Drawings and illustrations are a very important part of beginning writing. However, not all students will draw first.
Many will prefer to write before they draw a picture. Illustrations are a way for ESL students to understand new concepts or vocabulary in a context that makes the new concepts or vocabulary meaningful and more readily internalized by the learner. Illustrations also enable ESL students to link new concepts and vocabulary to prior knowledge by visually showing the connection between different concepts.
I have had many students who have had a love and a talent for art, which helped develop their love of writing because they could see the connection between how writing can influence art and how art can influence their writing.
The First Lesson The very first lesson will be a modeling of how to develop and write a story. Modeling the process helps to ensure that the students grasp the assignment. The class will begin by developing a class story with the students assisting in the development and the writing of the story.
The story can be written on the chalkboard, chart paper, or on overhead transparencies. Give the students the option of what to write about and ask them what you should write for the very first sentence. Have the students try to say the sentence out loud and have the author try to write the sentence on the chalkboard, chart paper, or overhead transparencies.
The student may only know one of the letters of a word or may not know the work at all. If the student does not know the word or a large portion of a word, have the student write a line or wiggle to represent the word or partial word.
Ask the rest of the class to assist in completing the words and sentence.Core Writing Words — Student must write all the words he or she can in 10 minutes. (Level K, 1) (Level K, 1) Sentence Writing and Spelling — Students must write words and sentences from dictation, and must also produce appropriate sentences without dictation.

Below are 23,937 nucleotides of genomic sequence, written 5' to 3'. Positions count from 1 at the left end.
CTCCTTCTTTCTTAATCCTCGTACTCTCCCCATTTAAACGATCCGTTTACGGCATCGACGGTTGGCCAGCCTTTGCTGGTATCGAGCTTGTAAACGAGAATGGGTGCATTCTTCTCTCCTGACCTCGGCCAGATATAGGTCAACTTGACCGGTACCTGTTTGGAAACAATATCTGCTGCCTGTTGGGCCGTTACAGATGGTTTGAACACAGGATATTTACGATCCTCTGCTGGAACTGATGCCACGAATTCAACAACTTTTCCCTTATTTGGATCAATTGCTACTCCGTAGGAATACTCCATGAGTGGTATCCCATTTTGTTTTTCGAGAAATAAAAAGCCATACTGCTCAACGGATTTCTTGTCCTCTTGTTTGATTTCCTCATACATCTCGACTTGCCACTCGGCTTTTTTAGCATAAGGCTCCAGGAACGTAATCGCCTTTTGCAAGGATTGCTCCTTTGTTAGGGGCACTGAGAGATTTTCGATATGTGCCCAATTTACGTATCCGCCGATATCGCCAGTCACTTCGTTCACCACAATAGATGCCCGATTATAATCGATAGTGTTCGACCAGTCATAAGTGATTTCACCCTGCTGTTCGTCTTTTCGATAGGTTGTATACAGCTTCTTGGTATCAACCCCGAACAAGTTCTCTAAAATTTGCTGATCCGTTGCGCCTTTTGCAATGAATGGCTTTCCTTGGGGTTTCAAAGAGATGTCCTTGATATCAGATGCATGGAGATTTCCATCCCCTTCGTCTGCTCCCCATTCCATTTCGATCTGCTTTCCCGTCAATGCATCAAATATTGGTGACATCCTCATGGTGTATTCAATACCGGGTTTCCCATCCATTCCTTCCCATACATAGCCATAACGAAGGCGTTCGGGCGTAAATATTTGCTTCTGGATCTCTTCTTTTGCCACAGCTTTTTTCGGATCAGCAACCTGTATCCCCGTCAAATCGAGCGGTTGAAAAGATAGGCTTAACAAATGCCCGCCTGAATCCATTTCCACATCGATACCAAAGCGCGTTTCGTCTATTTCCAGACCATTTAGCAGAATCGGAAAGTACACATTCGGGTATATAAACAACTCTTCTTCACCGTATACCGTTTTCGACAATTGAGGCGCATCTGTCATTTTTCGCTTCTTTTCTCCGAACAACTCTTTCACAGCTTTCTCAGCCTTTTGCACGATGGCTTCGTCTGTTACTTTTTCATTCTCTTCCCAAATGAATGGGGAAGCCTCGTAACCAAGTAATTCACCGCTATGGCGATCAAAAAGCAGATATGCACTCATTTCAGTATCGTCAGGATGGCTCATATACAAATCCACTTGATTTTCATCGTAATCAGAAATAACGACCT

Writing, Proofreading and Editing Dominie // Our Products // Books // Literacy // Teacher Resource Books // Writing, Proofreading and Editing. The Great Indian Middle Class, Pavan K. Varma A Soldier Unafraid - Letters from the Trenches on the Alsatian Front (), Andre Cornet-Auquier, Theodore Stanton X A Study in the Sources of the Messeniaca of Pausanias (), Hermann Louis Ebeling Investment Forecasts for .
Companion Story and Predictable Chart: Reread On Market Street- Shared Reading (with students supplying the letter and word that matches the picture.). Complete the writing of the predictable chart, similar to yesterday. Dominie Assessment Created by Diane DeFord Presentation by Susan Swindle and Beth Riggins Describe the Instrument Literacy assessment used to help teachers observe and record children’s progress in reading and writing in order to improve classroom instruction (DeFord, ).
Dominie Assessment Created by Diane DeFord Presentation by Susan Swindle and Beth Riggins Describe the Instrument Literacy assessment used to help teachers observe and record children’s progress in reading and writing in order to improve classroom instruction (DeFord, ).